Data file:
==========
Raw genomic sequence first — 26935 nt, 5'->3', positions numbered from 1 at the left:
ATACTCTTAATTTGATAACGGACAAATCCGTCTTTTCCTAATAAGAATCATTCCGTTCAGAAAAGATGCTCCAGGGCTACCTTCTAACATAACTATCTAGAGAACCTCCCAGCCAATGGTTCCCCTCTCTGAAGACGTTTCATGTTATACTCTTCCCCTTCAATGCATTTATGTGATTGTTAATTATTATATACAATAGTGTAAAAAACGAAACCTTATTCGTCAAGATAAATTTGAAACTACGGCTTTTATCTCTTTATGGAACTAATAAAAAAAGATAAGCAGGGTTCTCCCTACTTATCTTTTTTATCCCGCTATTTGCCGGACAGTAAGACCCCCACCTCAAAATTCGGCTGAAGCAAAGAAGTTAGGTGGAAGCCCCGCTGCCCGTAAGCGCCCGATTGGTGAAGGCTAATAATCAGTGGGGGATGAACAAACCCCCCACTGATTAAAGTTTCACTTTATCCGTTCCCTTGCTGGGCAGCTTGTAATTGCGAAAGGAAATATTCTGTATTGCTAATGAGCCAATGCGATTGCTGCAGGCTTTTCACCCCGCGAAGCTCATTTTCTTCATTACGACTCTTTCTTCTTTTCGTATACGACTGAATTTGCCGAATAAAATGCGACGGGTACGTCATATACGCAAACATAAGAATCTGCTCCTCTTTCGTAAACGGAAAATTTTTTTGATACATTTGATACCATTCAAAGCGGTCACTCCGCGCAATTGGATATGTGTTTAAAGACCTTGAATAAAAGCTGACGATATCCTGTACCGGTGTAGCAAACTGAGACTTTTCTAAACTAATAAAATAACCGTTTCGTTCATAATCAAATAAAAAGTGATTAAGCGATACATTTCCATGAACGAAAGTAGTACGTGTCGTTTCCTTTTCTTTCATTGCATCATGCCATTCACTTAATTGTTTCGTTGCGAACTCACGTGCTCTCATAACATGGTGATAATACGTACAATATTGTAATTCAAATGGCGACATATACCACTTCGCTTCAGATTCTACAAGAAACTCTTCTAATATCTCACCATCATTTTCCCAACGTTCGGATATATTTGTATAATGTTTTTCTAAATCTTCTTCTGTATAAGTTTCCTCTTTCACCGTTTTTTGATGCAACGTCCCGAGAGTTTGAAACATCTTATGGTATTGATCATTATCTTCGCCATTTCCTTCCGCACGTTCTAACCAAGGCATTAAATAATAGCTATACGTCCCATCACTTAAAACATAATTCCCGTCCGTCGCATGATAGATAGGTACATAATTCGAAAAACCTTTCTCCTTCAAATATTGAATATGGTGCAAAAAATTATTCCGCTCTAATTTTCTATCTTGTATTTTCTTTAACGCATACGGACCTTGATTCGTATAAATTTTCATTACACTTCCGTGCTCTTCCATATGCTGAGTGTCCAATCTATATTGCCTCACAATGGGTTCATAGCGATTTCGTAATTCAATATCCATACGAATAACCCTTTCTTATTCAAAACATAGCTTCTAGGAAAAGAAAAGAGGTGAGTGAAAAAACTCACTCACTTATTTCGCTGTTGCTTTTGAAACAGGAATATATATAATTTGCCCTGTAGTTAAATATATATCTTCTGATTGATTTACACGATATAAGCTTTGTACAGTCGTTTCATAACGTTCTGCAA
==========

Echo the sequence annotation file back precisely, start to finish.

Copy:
Raw genomic sequence first — 26935 nt, 5'->3', positions numbered from 1 at the left:
ATACTCTTAATTTGATAACGGACAAATCCGTCTTTTCCTAATAAGAATCATTCCGTTCAGAAAAGATGCTCCAGGGCTACCTTCTAACATAACTATCTAGAGAACCTCCCAGCCAATGGTTCCCCTCTCTGAAGACGTTTCATGTTATACTCTTCCCCTTCAATGCATTTATGTGATTGTTAATTATTATATACAATAGTGTAAAAAACGAAACCTTATTCGTCAAGATAAATTTGAAACTACGGCTTTTATCTCTTTATGGAACTAATAAAAAAAGATAAGCAGGGTTCTCCCTACTTATCTTTTTTATCCCGCTATTTGCCGGACAGTAAGACCCCCACCTCAAAATTCGGCTGAAGCAAAGAAGTTAGGTGGAAGCCCCGCTGCCCGTAAGCGCCCGATTGGTGAAGGCTAATAATCAGTGGGGGATGAACAAACCCCCCACTGATTAAAGTTTCACTTTATCCGTTCCCTTGCTGGGCAGCTTGTAATTGCGAAAGGAAATATTCTGTATTGCTAATGAGCCAATGCGATTGCTGCAGGCTTTTCACCCCGCGAAGCTCATTTTCTTCATTACGACTCTTTCTTCTTTTCGTATACGACTGAATTTGCCGAATAAAATGCGACGGGTACGTCATATACGCAAACATAAGAATCTGCTCCTCTTTCGTAAACGGAAAATTTTTTTGATACATTTGATACCATTCAAAGCGGTCACTCCGCGCAATTGGATATGTGTTTAAAGACCTTGAATAAAAGCTGACGATATCCTGTACCGGTGTAGCAAACTGAGACTTTTCTAAACTAATAAAATAACCGTTTCGTTCATAATCAAATAAAAAGTGATTAAGCGATACATTTCCATGAACGAAAGTAGTACGTGTCGTTTCCTTTTCTTTCATTGCATCATGCCATTCACTTAATTGTTTCGTTGCGAACTCACGTGCTCTCATAACATGGTGATAATACGTACAATATTGTAATTCAAATGGCGACATATACCACTTCGCTTCAGATTCTACAAGAAACTCTTCTAATATCTCACCATCATTTTCCCAACGTTCGGATATATTTGTATAATGTTTTTCTAAATCTTCTTCTGTATAAGTTTCCTCTTTCACCGTTTTTTGATGCAACGTCCCGAGAGTTTGAAACATCTTATGGTATTGATCATTATCTTCGCCATTTCCTTCCGCACGTTCTAACCAAGGCATTAAATAATAGCTATACGTCCCATCACTTAAAACATAATTCCCGTCCGTCGCATGATAGATAGGTACATAATTCGAAAAACCTTTCTCCTTCAAATATTGAATATGGTGCAAAAAATTATTCCGCTCTAATTTTCTATCTTGTATTTTCTTTAACGCATACGGACCTTGATTCGTATAAATTTTCATTACACTTCCGTGCTCTTCCATATGCTGAGTGTCCAATCTATATTGCCTCACAATGGGTTCATAGCGATTTCGTAATTCAATATCCATACGAATAACCCTTTCTTATTCAAAACATAGCTTCTAGGAAAAGAAAAGAGGTGAGTGAAAAAACTCACTCACTTATTTCGCTGTTGCTTTTGAAACAGGAATATATATAATTTGCCCTGTAGTTAAATATATATCTTCTGATTGATTTACACGATATAAGCTTTGTACAGTCGTTTCATAACGTTCTGCAA